CORTLAND - News that a deal had been reached on extending the 2008 farm bill did little to ease nerves of a local producer and consumers.
Davis Denman, a diary farmer in Cortland, is bracing for a myriad of possible outcomes.
"I worked this morning shuffling things around to get to a position so if they do this we'll be OK and if they do that we'll also be OK," Denman said Monday. "You can only plan for so many things, though, because you have a limited budget.
Tribune Chronicle / Ashley Newman
Davis Denman, a dairy farmer in Cortland, stands with his cows on Monday as a farm bill extension awaits passage in Washington, D.C. Denman has more than 180 cows.
"Still, we tried to make it so, anything you can think of that might happen, we pretty much have it covered. If we don't, we'll have to back up and reorganize."
The most likely scenario at this hour seems to be a one-year extension of the 2008 bill which expired in October. "If this extension passes, nothing will change for a little while," Denman said.
However, those in the dairy business remain on edge. It is still unclear if U.S. House leaders would agree to put the extension up for a vote. If no action is taken, the Agricultural Act of 1949 will take effect, which contains basic provisions for setting milk prices.
This scenario would mean a higher profit margin for farmers to sell their dairy products to the government instead of the private market, which could set off a series of events that ultimately force milk prices to as high as $7 a gallon, according to experts.
"I'd be cutting back a lot on milk if that happened," Sandy Weller of Cortland said as she picked milk off the shelf at Klingemier's Sparkle Market in Cortland. "That is too much money. I'd have to limit my milk supply. I drink about a gallon a week and I live alone. But, I'm not paying $7 a gallon. I don't know what I'd do. It is crazy."
Georgann Haines of Cortland said she would have to change her shopping habits if milk prices doubled.
"My husband and I are both senior citizens and we're on Social Security. We both drink milk and always have. We would probably have to just cut back on something else to make up for the price increase in milk," Haines said. "We wouldn't stop drinking it.
"Our tax dollars are paying those people in Congress and they are not doing their jobs."
Chris Klingemier, owner of the Cortland Sparkle, echoed Denman's sentiments regarding the uncertainty of the dairy industry.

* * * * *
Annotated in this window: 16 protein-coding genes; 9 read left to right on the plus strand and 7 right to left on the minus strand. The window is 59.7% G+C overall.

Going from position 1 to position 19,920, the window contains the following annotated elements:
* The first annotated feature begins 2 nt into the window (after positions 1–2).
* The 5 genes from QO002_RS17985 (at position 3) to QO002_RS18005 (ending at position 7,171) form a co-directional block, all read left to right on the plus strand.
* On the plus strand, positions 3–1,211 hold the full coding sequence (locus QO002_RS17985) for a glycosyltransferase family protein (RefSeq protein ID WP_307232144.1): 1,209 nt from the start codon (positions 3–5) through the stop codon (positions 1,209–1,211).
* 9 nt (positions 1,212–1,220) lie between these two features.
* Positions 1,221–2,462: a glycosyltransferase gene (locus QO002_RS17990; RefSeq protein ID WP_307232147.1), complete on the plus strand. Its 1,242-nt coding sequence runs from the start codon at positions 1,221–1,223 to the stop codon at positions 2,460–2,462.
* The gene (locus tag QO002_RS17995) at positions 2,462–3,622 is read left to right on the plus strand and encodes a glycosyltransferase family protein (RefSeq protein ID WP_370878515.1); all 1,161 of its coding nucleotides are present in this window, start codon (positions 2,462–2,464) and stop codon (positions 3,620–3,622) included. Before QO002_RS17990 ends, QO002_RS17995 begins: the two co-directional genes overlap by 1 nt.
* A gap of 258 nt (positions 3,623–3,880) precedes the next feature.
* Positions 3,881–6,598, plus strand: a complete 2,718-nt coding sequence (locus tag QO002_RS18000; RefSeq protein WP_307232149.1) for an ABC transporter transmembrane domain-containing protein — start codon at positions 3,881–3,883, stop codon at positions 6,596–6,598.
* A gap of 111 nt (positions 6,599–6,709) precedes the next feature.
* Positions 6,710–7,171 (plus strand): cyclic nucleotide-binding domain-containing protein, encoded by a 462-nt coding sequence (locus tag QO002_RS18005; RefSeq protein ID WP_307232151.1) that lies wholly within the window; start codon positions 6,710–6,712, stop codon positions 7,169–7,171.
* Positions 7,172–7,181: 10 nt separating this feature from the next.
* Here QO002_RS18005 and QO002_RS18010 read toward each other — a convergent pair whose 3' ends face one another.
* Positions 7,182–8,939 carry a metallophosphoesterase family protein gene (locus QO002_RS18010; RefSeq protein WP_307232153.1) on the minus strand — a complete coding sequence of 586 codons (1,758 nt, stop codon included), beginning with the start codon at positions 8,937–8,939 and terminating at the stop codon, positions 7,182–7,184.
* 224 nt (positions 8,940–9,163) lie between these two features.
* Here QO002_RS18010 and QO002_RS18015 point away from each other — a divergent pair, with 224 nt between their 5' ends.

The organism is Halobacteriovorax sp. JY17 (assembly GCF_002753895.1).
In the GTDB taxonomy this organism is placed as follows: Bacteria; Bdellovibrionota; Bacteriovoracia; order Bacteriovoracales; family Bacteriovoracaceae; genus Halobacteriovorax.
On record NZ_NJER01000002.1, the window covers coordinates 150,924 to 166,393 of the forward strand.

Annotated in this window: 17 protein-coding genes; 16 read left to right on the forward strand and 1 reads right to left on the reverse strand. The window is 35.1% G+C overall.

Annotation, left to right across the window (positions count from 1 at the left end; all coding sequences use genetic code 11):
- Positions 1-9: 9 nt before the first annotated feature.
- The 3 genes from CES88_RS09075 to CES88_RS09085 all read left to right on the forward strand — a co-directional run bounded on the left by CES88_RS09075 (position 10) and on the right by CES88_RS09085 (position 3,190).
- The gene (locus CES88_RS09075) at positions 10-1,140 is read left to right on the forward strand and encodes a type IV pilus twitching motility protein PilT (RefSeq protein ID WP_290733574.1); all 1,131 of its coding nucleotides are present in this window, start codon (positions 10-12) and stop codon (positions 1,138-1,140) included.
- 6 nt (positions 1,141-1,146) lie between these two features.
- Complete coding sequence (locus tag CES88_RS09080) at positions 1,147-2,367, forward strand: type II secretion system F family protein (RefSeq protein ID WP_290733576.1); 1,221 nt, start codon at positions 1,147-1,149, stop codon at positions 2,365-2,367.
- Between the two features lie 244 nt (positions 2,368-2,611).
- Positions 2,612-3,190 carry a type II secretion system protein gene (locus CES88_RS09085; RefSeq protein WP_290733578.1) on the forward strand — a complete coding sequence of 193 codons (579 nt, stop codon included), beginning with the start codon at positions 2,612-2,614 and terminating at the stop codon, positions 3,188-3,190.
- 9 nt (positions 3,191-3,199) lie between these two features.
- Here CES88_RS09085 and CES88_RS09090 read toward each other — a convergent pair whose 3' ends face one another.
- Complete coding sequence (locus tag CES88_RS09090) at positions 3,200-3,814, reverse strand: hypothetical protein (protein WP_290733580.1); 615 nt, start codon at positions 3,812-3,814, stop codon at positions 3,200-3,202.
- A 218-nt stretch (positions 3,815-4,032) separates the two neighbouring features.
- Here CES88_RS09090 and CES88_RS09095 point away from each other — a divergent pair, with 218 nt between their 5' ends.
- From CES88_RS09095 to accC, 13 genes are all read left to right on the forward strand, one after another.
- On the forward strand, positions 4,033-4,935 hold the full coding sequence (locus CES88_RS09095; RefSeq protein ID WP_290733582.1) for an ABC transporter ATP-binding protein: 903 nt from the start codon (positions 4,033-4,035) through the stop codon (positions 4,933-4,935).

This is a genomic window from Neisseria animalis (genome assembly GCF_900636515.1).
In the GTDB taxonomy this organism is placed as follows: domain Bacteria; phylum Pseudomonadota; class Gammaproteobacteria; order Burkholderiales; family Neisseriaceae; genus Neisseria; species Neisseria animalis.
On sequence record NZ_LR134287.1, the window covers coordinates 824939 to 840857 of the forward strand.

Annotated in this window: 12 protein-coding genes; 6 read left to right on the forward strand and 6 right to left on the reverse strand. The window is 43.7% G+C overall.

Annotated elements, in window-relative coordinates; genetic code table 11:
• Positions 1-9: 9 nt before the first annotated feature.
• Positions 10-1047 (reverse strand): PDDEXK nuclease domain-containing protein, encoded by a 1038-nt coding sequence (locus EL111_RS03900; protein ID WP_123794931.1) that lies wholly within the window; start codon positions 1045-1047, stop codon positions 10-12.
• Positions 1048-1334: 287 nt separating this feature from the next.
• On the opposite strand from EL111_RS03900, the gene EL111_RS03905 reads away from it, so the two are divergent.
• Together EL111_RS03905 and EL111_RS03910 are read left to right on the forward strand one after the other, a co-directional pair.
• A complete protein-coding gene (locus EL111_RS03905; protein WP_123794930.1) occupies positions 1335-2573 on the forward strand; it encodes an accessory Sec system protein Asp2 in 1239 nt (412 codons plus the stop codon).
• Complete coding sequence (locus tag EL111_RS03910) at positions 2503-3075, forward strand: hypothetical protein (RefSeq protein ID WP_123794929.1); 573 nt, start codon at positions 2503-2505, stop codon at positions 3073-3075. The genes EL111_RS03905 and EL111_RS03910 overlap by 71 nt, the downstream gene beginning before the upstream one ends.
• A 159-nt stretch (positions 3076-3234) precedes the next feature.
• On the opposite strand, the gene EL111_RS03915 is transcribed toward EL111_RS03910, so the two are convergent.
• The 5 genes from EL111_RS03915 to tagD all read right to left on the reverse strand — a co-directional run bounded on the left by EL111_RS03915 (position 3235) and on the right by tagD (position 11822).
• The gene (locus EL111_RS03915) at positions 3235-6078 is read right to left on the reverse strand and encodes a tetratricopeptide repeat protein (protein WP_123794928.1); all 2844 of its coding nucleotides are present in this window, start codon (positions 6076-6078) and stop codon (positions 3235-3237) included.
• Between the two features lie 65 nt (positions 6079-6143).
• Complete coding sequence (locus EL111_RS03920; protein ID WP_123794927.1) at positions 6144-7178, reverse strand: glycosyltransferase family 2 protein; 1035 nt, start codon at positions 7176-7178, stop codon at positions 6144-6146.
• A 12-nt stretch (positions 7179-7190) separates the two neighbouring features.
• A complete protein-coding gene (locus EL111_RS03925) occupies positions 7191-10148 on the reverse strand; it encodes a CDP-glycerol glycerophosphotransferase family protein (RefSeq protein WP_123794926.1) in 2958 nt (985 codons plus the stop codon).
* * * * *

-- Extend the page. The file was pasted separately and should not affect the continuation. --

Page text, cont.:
"I cannot give you even the slightest guess. Nobody knows how this is going to play out. The expectations for the month of February was a slight drop in the price of milk," Klingemier explained. "It fluctuates a very little bit from month-to-month.
"To pull the rug out from under it, nobody knows what's going to happen."
According to Klingemier, the only sure thing is high prices would be bad news for diary farmers across the country.
"When prices go up, consumption drops. It would be a disaster for dairy farmers, because at that price, people will look for a substitute," he said. "That substitute would just destroy your dairy and your farmers. It is really that simple."
Meanwhile, Denman continues watching and waiting for word of a new bill or an extension.
"I don't think Congress will let this thing die without doing anything, because that would mean lost votes," Denman said. "I am confident that something will get done. That seems pretty much like a given for everyone I talk to on the agricultural end.
"Beyond that, we just don't know exactly what to expect. That's the really scary part. As a farmer, you try to plan ahead, plan ahead, plan ahead. You even have to plan ahead based on the weather forecast, but the government is the only thing you can't plan for, because you never know what they are going to do this afternoon.
"They can really screw you up."
The farm bill talks come as negotiators are still at an impasse on averting a broader fiscal cliff combination of higher taxes and spending cuts today. Farm leaders had originally hoped to wrap the larger bill in a fiscal cliff deal.
One potential hurdle for the one-year extension is its cost: The nonpartisan Congressional Budget Office on Sunday estimated the extension, which also includes disaster assistance for farmers affected by drought, could cost more than $1 billion this budget year.
Republican Speaker of the House John Boehner has pushed back on passage of a new five-year farm bill for months, saying there were not enough votes to bring it to the House floor after the House Agriculture Committee approved it in July. The Senate passed its version of a farm bill in June. The farm bill, generally passed every five years, includes domestic food aid, farm subsidies and other help for rural areas.